O’Connor said the situation occurs mainly with cash buyers. “This is a worse situation for a finance buyer, because he has to pay the bank and pay the difference directly from his pocket; in many of the finance distress sales, the client will walk away.”

“It is important to say that using the term ‘distress sale’ without the permission of the owner is considered a breach of the agents code of ethics introduced under by-law No 85 of 2006 because agents are supposed to be trusties for the owners and they should not disclose the owner’s financial status under any circumstances,” she said.

The real estate agents said some properties like JLT, Greens, Dubai Marina, Downtown Dubai are providing some good value for money investments for buyers.
“Some of the apartments in JLT are value for money and will prove to be a good investment when the infrastructure of the community is complete and the metro is fully operational. However, investors need to choose carefully. Those towers on Sheikh Zayed Road side of the community are proving to have the most popular locations,” said Al Wadiya.

“Greens is due to shortly handover and many investors are anxious to off-load their property at original price and in some cases for less,” said Al Wadiya.

Occupancy levels close to 75% on The Palm

Article from Emirates Business 24-7

Article from Emirates Business 24-7

Apartment prices remain flat due to new stock entering the market.

Apartment prices remain flat due to new stock . Rental rates of villas have stabilised and are similar to 2007 levels . (SUPPLIED)
Occupancy levels are running at between 60 and 75 per cent across The Palm Jumeirah’s villas and apartments, according to realtors.
“Occupancy for villas is about 60 per cent while for the Shoreline Apartments, it is currently about 75 per cent,” said Laura Adams, Manager of Residential Sales and Leasing at the head office of Better Homes. “Only about 30 per cent of the people who were living on the Palm moved out because of the economic crisis.”
Mohanad Alwadiya, Managing Director of Harbor Real Estate, said: “According to our estimates, 70 to 75 per cent of the new handovers that happened last year are occupied. We estimate that about 70 to 75 per cent of all the villas and apartments are occupied as well.”

Villa prices on the man-made island have risen by 17 per cent since the middle of 2009, said realtors.

Adams said: “Villa prices appreciated by about Dh300 per sq ft, a 17 per cent increase from the low point in the middle of 2009. Overall sales have still not reached the levels seen in the third and fourth quarters of 2008. Apartment prices remain flat at best – the new stock in the Golden Mile, Tiara Residences, Oceana and Marina Residences is continuing to keep prices down and will do so for some time.”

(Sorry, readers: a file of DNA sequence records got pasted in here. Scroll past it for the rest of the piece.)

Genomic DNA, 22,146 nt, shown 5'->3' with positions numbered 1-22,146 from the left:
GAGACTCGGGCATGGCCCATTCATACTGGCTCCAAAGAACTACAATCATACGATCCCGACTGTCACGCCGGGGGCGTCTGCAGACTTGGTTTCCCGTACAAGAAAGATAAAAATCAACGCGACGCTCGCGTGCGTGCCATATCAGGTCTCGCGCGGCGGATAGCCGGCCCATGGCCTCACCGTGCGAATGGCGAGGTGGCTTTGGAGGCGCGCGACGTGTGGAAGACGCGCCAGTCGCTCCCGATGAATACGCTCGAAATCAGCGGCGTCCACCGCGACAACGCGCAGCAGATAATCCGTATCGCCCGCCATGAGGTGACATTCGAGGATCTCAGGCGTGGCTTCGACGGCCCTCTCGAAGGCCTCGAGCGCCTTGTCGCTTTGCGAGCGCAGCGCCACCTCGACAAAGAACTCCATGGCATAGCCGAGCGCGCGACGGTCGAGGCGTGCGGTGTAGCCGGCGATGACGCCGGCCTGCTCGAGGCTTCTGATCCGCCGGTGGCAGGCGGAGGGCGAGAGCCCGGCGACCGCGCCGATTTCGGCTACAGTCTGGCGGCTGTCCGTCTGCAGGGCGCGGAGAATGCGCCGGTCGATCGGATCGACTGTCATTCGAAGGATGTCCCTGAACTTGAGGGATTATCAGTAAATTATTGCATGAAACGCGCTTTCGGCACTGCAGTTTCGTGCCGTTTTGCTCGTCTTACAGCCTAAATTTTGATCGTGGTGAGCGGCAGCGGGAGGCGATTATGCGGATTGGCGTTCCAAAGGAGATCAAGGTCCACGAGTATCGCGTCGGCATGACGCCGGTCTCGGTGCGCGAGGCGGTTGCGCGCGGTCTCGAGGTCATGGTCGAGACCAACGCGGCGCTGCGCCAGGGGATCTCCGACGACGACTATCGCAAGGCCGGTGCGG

She said prices for one-beds averaged about Dh1,100 to Dh1,500 per sq ft, and two-beds were about Dh1,000 to Dh1,700 per sq ft. Three-beds averaged about Dh950 to Dh1,500 per sq ft, while four-bed villas were about Dh1,600 per sq ft. Five to six-bedroom villas cost Dh1,900 per sq ft.

“The figures are broad as they include off-plan units in the Golden Mile and Marina Residences. Generally, completed properties such as Shoreline and the recently handed over Golden Mile units with superior views command higher prices.” she added.

Turning to rentals, Adams said a one-bedroom apartment currently costs between Dh100,000 and Dh150,000 per annum.

“Two-bedroom apartments range from Dh130,000 to Dh180,000 per year while three-bedroom apartments range between Dh160,000 and Dh200,000.

Four-bedroom apartments are available from Dh300,000 to Dh450,000 per annum and five-bedroom apartments range from Dh420,000 to Dh600,000.

Six-bedroom apartments are in the region of Dh600,000 to Dh700,000 per annum. For villas, rentals are about Dh280,000 per annum at Canal Cove, Dh350,000 for a garden home and Dh480,000 for a signature villa. In general, villa rates have stabilised and are similar to 2007 rates.”

Alwadiya said the current rental prices for apartments are about Dh90,000 per year for a one-bed, Dh130,000 for a two-bed, Dh160,000 for a three-bed and Dh250,000 for a four-bed.

“The Palm Jumeirah is one of the few projects in Dubai that managed to weather the economic crisis well, though villa prices witnessed a drastic decrease in the first and second quarters of 2009.

“For example, a garden home that was being sold for about Dh11m in 2008 suddenly fell to Dh7m. But in the third quarter of last year, the prices of villas started to pick up again and now the same garden home would not be offered for less than Dh9m.”

According to Better Homes, the Palm has a mix of end-users and investors, with declining rental yields tilting the balance in favour of the former. Adams said: “High maintenance fees are affecting net rental yields and since there are other options available elsewhere in Dubai this could impact interest in The Palm Jumeirah. Nationalities are mixed, but residents are mainly East European or Asian.”

Alwadiya said: “The buyer profile used to be dominated by GCC nationals, Russians and South Asians but now you find many different nationalities.”